The Leica Monochrom at Daytona Bike Week by Roger Goun


The Leica Monochrom at Daytona Bike Week by Roger Goun

NOTE: I attended Bike Week as part of Craig Litten’s Street Photography Workshop. I really enjoyed shooting with Craig and I recommend his workshops to anybody who wants to learn more about street photography!

Bike Week is an incredible, mind-blowing experience. It’s wall-to-wall people, noise, drinking, events, and of course, motorcycles. In photographic terms it’s a very target-rich environment. The Monochrom is a nearly perfect camera for Bike Week. It’s unobtrusive, it has a beautiful optical viewfinder that lets me see what’s going on beyond the edges of the frame, it stays out of my way, and it can shoot in the dark. Most of these images were shot with a Leica Summicron 50mm f/2 (Type 3). The wider ones were with a Voigtlander Ultron 35mm f/1.7, and the cabbage wrestling was shot with a scary-sharp Leica 135 mm f/4 Tele-Elmar that I happened to find used at a camera store in Maine the week before. The day shots are at base ISO. The photos at night were shot in “available darkness”, mostly at ISO 5000.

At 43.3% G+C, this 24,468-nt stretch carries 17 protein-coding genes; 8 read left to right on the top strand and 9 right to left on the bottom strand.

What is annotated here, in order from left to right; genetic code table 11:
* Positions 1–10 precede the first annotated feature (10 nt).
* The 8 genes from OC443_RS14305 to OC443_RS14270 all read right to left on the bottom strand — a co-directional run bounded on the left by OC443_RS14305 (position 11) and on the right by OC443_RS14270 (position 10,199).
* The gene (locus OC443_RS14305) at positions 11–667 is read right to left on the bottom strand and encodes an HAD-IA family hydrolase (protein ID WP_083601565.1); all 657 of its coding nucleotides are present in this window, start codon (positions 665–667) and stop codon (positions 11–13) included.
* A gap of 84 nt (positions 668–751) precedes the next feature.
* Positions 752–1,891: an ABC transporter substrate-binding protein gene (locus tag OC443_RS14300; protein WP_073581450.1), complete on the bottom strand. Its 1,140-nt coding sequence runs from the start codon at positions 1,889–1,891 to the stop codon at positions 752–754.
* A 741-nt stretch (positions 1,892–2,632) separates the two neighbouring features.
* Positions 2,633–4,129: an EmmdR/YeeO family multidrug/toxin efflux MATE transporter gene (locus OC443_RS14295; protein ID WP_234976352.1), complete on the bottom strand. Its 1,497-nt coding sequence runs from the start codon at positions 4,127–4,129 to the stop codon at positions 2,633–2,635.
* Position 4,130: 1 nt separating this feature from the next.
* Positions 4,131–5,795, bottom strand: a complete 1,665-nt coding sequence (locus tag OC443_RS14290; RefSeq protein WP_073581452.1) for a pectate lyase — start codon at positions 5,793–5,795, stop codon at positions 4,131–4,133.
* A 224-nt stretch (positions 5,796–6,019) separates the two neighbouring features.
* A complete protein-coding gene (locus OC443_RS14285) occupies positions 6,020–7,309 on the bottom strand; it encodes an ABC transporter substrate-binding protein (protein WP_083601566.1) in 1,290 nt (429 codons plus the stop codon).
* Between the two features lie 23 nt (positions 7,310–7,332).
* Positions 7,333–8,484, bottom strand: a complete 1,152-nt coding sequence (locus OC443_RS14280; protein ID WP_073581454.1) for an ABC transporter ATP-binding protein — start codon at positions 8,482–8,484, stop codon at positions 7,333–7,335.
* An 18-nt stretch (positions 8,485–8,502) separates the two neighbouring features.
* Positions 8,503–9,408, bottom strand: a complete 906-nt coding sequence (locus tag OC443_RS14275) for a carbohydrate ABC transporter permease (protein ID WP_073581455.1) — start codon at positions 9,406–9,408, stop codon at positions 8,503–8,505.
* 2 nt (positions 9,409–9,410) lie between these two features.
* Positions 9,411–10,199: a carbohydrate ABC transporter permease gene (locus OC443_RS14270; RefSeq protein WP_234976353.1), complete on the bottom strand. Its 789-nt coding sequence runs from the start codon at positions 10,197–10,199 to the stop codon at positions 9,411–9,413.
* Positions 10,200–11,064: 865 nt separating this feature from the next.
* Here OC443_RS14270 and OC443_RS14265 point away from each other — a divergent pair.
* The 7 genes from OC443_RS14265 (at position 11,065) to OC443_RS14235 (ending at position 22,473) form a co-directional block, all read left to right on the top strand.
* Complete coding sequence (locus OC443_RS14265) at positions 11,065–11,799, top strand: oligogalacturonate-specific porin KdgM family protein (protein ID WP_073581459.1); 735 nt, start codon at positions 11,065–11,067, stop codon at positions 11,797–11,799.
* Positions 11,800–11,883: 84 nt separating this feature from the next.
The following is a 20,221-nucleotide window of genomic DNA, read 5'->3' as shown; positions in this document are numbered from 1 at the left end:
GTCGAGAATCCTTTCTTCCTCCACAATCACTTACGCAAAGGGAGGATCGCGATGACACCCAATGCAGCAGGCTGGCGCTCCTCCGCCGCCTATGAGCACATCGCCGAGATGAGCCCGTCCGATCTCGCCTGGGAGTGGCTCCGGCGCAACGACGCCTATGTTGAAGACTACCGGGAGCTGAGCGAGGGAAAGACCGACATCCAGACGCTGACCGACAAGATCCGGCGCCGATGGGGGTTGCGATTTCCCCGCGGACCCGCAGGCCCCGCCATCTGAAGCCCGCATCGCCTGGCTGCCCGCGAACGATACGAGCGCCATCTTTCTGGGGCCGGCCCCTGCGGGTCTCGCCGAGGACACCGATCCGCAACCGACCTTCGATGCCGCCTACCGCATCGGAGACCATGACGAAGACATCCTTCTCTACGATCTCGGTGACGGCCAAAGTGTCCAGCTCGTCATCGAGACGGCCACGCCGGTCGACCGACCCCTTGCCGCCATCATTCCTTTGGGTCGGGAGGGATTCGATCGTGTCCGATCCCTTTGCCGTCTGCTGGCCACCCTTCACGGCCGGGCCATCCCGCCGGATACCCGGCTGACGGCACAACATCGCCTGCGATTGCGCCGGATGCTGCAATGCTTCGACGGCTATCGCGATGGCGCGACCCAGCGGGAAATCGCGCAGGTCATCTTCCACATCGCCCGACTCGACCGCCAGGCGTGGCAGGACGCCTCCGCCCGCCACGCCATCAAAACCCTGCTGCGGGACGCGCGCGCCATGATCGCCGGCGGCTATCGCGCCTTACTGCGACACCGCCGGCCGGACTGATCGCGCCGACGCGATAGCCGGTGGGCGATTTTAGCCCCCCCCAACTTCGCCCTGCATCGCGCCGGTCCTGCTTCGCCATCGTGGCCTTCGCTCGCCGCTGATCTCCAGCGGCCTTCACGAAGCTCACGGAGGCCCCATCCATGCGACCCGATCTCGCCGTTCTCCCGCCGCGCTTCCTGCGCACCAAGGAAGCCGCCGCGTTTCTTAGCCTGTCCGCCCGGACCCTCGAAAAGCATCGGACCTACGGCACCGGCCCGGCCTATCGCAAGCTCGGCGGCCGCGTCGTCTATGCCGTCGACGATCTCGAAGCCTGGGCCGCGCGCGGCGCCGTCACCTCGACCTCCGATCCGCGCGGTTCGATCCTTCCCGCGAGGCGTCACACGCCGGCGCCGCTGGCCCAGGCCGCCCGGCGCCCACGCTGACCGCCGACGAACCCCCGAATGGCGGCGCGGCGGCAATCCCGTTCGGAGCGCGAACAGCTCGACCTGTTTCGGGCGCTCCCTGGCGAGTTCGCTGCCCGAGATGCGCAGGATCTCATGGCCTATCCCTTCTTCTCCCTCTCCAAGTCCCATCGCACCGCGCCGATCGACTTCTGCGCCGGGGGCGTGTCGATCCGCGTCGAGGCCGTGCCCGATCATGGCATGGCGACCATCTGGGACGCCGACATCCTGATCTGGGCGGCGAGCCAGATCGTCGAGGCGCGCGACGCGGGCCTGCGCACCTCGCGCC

Coming from a Leica M8.2, I’m still getting used to the Monochrom. I tend to overexpose in tricky light. I’m amazed, though, by how many daytime shots come out of the camera with a histogram that stretches perfectly from end to end without spilling over either edge.

I’m a wheelchair user, so the perspective in my shots is generally different from most people are used to. Whether that’s an advantage or disadvantage I don’t know. My mobility is somewhat limited, so when I find a good a scene I tend to work it more than other shooters might before moving on. I do think that’s good for my photography. Best of all, no one considers me a threat, and no one has ever gotten angry with me for taking a photo, so I tend to be fairly aggressive about getting in people’s faces. People are usually quite nice – sometimes too nice. One girl in Daytona Beach tried to take the Monochrom off my neck so her friend could take our picture together. I quickly handed her my cell phone instead and tried to control my sudden panic.

Hope you like the photos.

Roger Goun






Coleslaw wrestling

Iron Horse

on Saturday, March 16, 2013.

on Saturday, March 16, 2013.

on Saturday, March 16, 2013.


  1. Excellent work, Roger. Best stuff I’ve seen on this site in quite some time.